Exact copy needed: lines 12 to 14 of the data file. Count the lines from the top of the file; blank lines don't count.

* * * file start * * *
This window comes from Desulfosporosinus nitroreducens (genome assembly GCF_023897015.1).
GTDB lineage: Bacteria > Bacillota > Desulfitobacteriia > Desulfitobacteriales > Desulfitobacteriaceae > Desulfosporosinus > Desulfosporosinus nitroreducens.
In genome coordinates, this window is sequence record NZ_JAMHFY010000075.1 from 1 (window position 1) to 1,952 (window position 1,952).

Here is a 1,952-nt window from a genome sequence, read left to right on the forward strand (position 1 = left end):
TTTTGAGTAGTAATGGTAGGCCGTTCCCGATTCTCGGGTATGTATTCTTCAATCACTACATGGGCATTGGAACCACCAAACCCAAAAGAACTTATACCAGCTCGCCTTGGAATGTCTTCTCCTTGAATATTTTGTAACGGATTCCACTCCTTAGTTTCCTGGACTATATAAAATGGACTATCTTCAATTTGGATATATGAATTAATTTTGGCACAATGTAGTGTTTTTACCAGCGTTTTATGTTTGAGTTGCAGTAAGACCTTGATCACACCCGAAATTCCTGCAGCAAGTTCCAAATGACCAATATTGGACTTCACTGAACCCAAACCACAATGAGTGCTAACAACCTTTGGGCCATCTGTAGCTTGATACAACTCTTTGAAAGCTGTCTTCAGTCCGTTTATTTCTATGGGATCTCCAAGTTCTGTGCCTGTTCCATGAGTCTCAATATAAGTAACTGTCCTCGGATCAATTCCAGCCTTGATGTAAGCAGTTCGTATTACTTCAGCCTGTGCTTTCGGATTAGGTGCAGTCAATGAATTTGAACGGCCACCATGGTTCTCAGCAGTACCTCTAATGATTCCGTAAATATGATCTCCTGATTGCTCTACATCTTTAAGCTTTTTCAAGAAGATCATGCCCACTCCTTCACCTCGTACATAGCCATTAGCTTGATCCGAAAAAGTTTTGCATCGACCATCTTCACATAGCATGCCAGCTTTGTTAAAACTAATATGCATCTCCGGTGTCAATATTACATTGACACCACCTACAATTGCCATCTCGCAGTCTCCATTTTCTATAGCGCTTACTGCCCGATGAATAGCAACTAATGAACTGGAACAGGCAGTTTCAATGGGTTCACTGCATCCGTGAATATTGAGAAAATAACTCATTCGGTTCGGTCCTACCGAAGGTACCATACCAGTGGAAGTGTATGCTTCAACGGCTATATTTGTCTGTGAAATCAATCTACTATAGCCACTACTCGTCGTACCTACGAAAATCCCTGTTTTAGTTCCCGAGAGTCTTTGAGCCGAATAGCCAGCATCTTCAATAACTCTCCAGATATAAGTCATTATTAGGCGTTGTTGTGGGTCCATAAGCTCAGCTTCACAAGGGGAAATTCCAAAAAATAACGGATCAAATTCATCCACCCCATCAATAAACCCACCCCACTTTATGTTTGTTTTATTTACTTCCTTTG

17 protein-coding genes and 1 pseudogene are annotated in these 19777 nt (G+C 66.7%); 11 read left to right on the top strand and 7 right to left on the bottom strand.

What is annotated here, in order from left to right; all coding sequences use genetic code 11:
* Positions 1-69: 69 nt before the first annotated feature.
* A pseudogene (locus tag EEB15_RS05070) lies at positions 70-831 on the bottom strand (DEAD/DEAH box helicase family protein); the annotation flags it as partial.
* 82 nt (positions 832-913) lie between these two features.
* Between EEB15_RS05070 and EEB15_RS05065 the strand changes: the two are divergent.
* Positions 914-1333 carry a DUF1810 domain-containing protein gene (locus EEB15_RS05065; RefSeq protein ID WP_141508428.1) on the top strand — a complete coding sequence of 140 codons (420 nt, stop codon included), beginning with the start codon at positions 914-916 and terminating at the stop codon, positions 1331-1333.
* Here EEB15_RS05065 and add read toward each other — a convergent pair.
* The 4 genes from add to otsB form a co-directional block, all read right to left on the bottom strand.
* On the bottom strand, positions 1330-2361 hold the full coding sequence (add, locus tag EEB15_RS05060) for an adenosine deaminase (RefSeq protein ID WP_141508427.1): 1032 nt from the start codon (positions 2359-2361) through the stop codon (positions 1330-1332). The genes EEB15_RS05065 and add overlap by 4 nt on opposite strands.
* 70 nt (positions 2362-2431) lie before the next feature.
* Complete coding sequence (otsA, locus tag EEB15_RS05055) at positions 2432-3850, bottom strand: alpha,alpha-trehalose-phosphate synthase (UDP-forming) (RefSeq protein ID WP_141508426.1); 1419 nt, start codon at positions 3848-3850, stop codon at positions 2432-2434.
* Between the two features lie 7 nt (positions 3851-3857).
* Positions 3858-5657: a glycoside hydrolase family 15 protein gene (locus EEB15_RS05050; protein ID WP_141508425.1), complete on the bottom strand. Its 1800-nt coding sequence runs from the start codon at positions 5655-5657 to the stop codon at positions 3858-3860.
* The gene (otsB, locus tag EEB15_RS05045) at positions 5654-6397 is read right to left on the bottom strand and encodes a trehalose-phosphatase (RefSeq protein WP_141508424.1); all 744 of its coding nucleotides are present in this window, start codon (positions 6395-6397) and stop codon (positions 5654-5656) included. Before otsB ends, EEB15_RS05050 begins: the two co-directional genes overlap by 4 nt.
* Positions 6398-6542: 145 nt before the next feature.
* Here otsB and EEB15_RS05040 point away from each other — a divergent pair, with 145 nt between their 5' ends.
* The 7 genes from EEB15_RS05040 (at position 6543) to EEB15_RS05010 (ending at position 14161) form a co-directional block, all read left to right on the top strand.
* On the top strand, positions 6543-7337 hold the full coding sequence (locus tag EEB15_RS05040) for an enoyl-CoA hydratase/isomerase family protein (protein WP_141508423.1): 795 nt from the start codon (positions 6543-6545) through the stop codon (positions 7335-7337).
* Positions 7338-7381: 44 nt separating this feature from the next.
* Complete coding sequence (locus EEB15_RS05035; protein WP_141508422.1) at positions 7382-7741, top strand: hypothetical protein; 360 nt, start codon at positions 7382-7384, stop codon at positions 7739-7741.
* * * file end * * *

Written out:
* Positions 914-1333 carry a DUF1810 domain-containing protein gene (locus EEB15_RS05065; RefSeq protein ID WP_141508428.1) on the top strand — a complete coding sequence of 140 codons (420 nt, stop codon included), beginning with the start codon at positions 914-916 and terminating at the stop codon, positions 1331-1333.
* Here EEB15_RS05065 and add read toward each other — a convergent pair.
* The 4 genes from add to otsB form a co-directional block, all read right to left on the bottom strand.